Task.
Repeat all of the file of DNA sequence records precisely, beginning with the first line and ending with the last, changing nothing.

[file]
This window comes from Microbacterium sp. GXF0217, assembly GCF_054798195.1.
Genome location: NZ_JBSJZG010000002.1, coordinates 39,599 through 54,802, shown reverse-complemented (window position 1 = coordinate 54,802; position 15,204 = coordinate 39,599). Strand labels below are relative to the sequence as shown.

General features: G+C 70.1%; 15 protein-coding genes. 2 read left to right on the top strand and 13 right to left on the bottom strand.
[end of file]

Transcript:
This window comes from Microbacterium sp. GXF0217, assembly GCF_054798195.1.
Genome location: NZ_JBSJZG010000002.1, coordinates 39,599 through 54,802, shown reverse-complemented (window position 1 = coordinate 54,802; position 15,204 = coordinate 39,599). Strand labels below are relative to the sequence as shown.

General features: G+C 70.1%; 15 protein-coding genes. 2 read left to right on the top strand and 13 right to left on the bottom strand.